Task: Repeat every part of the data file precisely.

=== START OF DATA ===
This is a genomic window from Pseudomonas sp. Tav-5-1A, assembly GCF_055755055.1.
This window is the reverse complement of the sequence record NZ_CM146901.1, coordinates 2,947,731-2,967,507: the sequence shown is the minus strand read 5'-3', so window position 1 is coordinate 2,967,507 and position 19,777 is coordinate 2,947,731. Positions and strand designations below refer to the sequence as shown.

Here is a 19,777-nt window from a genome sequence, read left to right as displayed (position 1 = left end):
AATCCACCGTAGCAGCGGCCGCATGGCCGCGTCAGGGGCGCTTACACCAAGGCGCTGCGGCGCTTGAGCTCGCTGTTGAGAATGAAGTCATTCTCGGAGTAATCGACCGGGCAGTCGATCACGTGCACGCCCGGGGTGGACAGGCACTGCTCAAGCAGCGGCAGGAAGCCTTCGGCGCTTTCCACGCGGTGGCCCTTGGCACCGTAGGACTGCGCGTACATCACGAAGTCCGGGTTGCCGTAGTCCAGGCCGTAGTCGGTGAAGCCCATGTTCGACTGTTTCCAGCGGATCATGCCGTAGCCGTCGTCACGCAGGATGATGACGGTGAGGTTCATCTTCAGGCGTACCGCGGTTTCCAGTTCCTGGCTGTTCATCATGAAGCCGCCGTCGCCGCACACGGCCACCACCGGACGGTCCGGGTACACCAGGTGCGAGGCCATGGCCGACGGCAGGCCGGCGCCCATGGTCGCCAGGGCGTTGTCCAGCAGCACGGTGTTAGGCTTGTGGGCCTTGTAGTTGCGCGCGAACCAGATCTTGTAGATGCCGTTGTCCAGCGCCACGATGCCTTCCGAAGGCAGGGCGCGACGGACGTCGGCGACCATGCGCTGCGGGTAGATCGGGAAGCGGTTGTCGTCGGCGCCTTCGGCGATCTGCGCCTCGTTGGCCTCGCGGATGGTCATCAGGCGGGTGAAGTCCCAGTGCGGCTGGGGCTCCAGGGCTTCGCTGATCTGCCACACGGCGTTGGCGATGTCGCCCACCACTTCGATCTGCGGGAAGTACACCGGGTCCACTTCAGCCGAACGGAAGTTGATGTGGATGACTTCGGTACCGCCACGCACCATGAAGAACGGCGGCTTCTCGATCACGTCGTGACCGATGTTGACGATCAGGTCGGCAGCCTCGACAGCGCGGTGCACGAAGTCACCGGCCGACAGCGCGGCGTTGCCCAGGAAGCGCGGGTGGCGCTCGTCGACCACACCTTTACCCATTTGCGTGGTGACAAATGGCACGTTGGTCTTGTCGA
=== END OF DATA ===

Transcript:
This is a genomic window from Pseudomonas sp. Tav-5-1A, assembly GCF_055755055.1.
This window is the reverse complement of the sequence record NZ_CM146901.1, coordinates 2,947,731-2,967,507: the sequence shown is the minus strand read 5'-3', so window position 1 is coordinate 2,967,507 and position 19,777 is coordinate 2,947,731. Positions and strand designations below refer to the sequence as shown.

Here is a 19,777-nt window from a genome sequence, read left to right as displayed (position 1 = left end):
AATCCACCGTAGCAGCGGCCGCATGGCCGCGTCAGGGGCGCTTACACCAAGGCGCTGCGGCGCTTGAGCTCGCTGTTGAGAATGAAGTCATTCTCGGAGTAATCGACCGGGCAGTCGATCACGTGCACGCCCGGGGTGGACAGGCACTGCTCAAGCAGCGGCAGGAAGCCTTCGGCGCTTTCCACGCGGTGGCCCTTGGCACCGTAGGACTGCGCGTACATCACGAAGTCCGGGTTGCCGTAGTCCAGGCCGTAGTCGGTGAAGCCCATGTTCGACTGTTTCCAGCGGATCATGCCGTAGCCGTCGTCACGCAGGATGATGACGGTGAGGTTCATCTTCAGGCGTACCGCGGTTTCCAGTTCCTGGCTGTTCATCATGAAGCCGCCGTCGCCGCACACGGCCACCACCGGACGGTCCGGGTACACCAGGTGCGAGGCCATGGCCGACGGCAGGCCGGCGCCCATGGTCGCCAGGGCGTTGTCCAGCAGCACGGTGTTAGGCTTGTGGGCCTTGTAGTTGCGCGCGAACCAGATCTTGTAGATGCCGTTGTCCAGCGCCACGATGCCTTCCGAAGGCAGGGCGCGACGGACGTCGGCGACCATGCGCTGCGGGTAGATCGGGAAGCGGTTGTCGTCGGCGCCTTCGGCGATCTGCGCCTCGTTGGCCTCGCGGATGGTCATCAGGCGGGTGAAGTCCCAGTGCGGCTGGGGCTCCAGGGCTTCGCTGATCTGCCACACGGCGTTGGCGATGTCGCCCACCACTTCGATCTGCGGGAAGTACACCGGGTCCACTTCAGCCGAACGGAAGTTGATGTGGATGACTTCGGTACCGCCACGCACCATGAAGAACGGCGGCTTCTCGATCACGTCGTGACCGATGTTGACGATCAGGTCGGCAGCCTCGACAGCGCGGTGCACGAAGTCACCGGCCGACAGCGCGGCGTTGCCCAGGAAGCGCGGGTGGCGCTCGTCGACCACACCTTTACCCATTTGCGTGGTGACAAATGGCACGTTGGTCTTGTCGA